Reading In Bed Is So Relaxing

 

I’m not sure why videos and photos of French performance artist Thierry Mandon reading in bed have popped up this week since the event was in 2015. Still, it’s too good not to share. In his project “Inside-Outside”, the fully pajamaed performance artist comfortably reads in bed underneath a picture frame and in front of a nightstand, each of which is mounted onto an exterior stucco wall. This whole scene requires sustaining the illusion of relaxation while simultaneously maintaining perfect balance. This installation took place in Chambéry, France. Check out the marvelous short video below of the performance.

NB: if the video does not appear, please click on the short url at the bottom of your email.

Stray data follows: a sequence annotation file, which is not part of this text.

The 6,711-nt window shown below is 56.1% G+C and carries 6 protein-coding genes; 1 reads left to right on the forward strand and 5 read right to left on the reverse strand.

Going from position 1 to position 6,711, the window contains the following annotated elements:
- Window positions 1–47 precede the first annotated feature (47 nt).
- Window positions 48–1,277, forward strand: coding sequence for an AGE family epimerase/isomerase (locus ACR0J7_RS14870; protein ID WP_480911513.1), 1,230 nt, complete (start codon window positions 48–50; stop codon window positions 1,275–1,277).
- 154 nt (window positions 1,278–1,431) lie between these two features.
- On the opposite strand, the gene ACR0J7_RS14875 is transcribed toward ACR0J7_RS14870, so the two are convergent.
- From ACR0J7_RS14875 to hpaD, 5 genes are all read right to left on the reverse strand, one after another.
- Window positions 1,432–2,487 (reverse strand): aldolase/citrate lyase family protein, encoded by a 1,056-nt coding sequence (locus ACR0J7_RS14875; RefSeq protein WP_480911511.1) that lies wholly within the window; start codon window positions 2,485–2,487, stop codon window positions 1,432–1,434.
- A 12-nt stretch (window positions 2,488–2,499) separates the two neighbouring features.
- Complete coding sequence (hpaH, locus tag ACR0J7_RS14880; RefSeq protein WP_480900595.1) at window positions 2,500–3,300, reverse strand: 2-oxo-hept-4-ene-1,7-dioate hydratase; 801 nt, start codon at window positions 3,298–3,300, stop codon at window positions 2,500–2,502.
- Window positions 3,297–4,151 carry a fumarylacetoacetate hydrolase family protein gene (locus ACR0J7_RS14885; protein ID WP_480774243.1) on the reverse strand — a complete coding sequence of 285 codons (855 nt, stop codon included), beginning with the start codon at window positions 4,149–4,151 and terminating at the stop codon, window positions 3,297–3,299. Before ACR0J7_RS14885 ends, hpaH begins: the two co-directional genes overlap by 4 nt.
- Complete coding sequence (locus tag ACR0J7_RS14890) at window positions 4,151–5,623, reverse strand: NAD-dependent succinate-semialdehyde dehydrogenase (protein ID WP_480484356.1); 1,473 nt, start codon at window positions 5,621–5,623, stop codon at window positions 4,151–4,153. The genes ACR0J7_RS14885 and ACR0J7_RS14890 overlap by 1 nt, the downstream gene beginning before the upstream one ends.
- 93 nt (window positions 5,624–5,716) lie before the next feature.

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Tower of Babel

The infographic below was created by Alberto Lucas Lopez  and it manages to condense the 7,102 known living languages today into a visualization, with individual colors representing each world region.

Only 23 languages are spoken by at least 50 million native speakers. What’s more, over half the planet speaks at least one of these 23 languages.

After Chinese, the languages of Spanish and English sit in second and third place in terms of global popularity. The rapid proliferation of these languages can be traced back to the history of Spanish conquistadors in the Americas, and British colonies around the world.

 

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The best view in town

I’m jaded when it comes to New York City tourist attractions, but I’m looking forward to the October 21st opening of the city’s newest site.